Reduce PFC exposure and rescue childhood vaccines
To ensure that childhood vaccines work, we need to reduce our exposure to harmful PFC substances. The maximum daily intake should even be reduced dramatically, new data shows.
You’ll find them in your drinking water, in your food, on your clothes and on your furniture. Perfluorinated compounds, also known as PFCs, are all around us.
But since these substances appear to dull the immune system and reduce the effectiveness of childhood vaccines, the acceptable daily intake (ADI) needs to be significantly reduced, according to new calculations from Professor Philippe Grandjean and colleagues at the University of Southern Denmark.
”The European food authorities need to lower the dose for the amount of PFC that people can tolerate by a factor of 100 as soon as possible. With the current values we risk that our childhood vaccinations will become less effective at protecting the children against diseases,” says Grandjean.
“Parents send their kids to a string of doctor’s visits to get all the vaccines needed to prevent them from being hit by dangerous viruses. With the current ADI values, parents cannot be sure that their child is properly protected. It’s quite frightening.”
Data from earlier study
With the exception of some rare hereditary diseases, radioactive radiation and certain forms of cancer drugs, which themselves consist of PFCs, the researchers know of very few causes to why children respond badly to vaccines.
In their study, the researchers have calculated the maximum amount of PFC that the average person can consume in a day, without it impairing the efficiency of the vaccines.
The data came from a study carried out in the Faroe Islands last year. That study revealed that PFC in the children’s bodies impaired the effect of childhood vaccines, even at normal concentrations/levels.
The current maximum ADI was set back in 2008 by The European Food Safety Authority (EFSA) of which Grandjean himself used to be a member. The limits were set based on the information available at the time about the toxic effect that these substances have on the liver and the thyroid.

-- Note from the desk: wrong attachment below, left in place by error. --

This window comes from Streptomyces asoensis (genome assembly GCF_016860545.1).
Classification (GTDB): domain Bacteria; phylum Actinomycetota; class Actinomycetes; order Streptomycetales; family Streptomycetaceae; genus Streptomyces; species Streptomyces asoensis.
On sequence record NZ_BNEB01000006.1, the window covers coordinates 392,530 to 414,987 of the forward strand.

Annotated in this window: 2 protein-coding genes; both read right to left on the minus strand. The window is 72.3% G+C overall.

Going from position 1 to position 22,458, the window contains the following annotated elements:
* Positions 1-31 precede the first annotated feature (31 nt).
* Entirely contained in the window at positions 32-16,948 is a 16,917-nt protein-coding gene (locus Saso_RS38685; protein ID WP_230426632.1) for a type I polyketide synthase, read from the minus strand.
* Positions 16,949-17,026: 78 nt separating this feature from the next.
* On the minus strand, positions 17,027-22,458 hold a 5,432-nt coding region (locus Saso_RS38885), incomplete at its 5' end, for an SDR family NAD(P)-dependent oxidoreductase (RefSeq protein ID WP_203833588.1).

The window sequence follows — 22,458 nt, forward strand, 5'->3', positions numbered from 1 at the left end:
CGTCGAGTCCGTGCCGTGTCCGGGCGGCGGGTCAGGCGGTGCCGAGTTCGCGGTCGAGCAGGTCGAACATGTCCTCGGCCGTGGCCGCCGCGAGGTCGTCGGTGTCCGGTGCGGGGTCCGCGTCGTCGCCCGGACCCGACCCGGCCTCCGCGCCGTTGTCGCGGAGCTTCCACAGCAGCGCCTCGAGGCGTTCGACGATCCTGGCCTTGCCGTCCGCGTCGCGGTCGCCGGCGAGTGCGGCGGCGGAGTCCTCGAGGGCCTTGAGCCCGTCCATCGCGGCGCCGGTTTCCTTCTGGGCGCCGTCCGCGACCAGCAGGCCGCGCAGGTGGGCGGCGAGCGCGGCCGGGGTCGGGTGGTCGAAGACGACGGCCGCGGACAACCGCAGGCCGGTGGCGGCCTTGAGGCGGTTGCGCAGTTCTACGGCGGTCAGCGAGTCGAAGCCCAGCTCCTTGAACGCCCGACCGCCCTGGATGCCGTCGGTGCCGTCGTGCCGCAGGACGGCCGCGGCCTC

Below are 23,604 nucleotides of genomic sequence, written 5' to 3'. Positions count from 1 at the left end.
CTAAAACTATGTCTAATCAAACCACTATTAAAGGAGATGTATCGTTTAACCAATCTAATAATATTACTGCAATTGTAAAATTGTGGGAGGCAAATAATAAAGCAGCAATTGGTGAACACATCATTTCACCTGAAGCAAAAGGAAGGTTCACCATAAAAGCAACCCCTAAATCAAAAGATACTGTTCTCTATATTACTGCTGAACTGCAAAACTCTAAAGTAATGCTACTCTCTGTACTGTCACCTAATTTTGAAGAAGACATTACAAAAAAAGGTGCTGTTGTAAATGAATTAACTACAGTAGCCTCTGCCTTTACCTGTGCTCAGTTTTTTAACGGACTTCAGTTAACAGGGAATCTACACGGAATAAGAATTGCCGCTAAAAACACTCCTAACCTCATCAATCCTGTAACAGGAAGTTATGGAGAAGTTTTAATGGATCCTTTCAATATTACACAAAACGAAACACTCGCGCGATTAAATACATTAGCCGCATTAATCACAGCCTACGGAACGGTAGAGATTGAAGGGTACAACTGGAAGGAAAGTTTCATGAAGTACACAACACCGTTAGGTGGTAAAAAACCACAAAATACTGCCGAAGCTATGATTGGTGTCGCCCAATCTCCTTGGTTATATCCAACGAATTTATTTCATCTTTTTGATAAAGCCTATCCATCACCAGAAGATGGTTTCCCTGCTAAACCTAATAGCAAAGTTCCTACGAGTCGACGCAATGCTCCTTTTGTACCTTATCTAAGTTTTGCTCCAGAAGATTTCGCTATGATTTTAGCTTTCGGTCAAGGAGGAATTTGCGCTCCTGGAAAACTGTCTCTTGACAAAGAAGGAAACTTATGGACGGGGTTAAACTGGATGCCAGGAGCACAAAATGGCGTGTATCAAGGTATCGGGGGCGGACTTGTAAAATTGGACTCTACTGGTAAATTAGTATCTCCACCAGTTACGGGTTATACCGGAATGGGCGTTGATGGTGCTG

Samples from Faroese children
The data in the study comes from a 2012 study in the Faroe Islands, where blood samples were taken from 431 pregnant women before birth and a new test of the children immediately prior to the fourth diphtheria and tetanus shots. These samples were used to determine the level of PFCs in the blood.
There is a wide variety of PFCs, but the ones causing the most concern in this context are PFOS and PFOA. PFOS have by and large been phased out, whereas PFCs that can be broken down to PFOA are still allowed. The current maximum ADI per kilo of body weight is:
PFOA: 1.5 ug/kg body weight/day.
PFOS: 0.15 ug/kg body weight/day.
The children’s concentration of antibodies against the diseases they had been vaccinated against was also measured immediately before the final vaccination, and again after their seventh birthday.
It turned out that the amount of antibodies that protect against the diseases was halved each time the PFC concentration was doubled. The children who had high concentrations of PFC in their bloodstream at age five experienced the greatest dip in the effectiveness of the vaccines. A full ten percent of the children had an antibody concentration so low that it was doubtful whether the vaccines had any effect at all.
Data points to lower limit values
It is this correlation between the PFC concentration and the effect of childhood vaccines that Grandjean and colleagues have based their new calculations on. Their data sets reveal how the body responds to vaccines at relatively high PFC concentrations.
But with some mathematical sleight of hand, they managed to calculate the highest possible concentration in the bloodstream at which the effect of the vaccines is not impaired.
This maximum blood concentration was then converted into a new ADI value. Grandjean is now hoping that the EFSA will be using these new figures when it’s time to reassess the ADI for perfluorinated compounds.
Translated by: Dann Vinther
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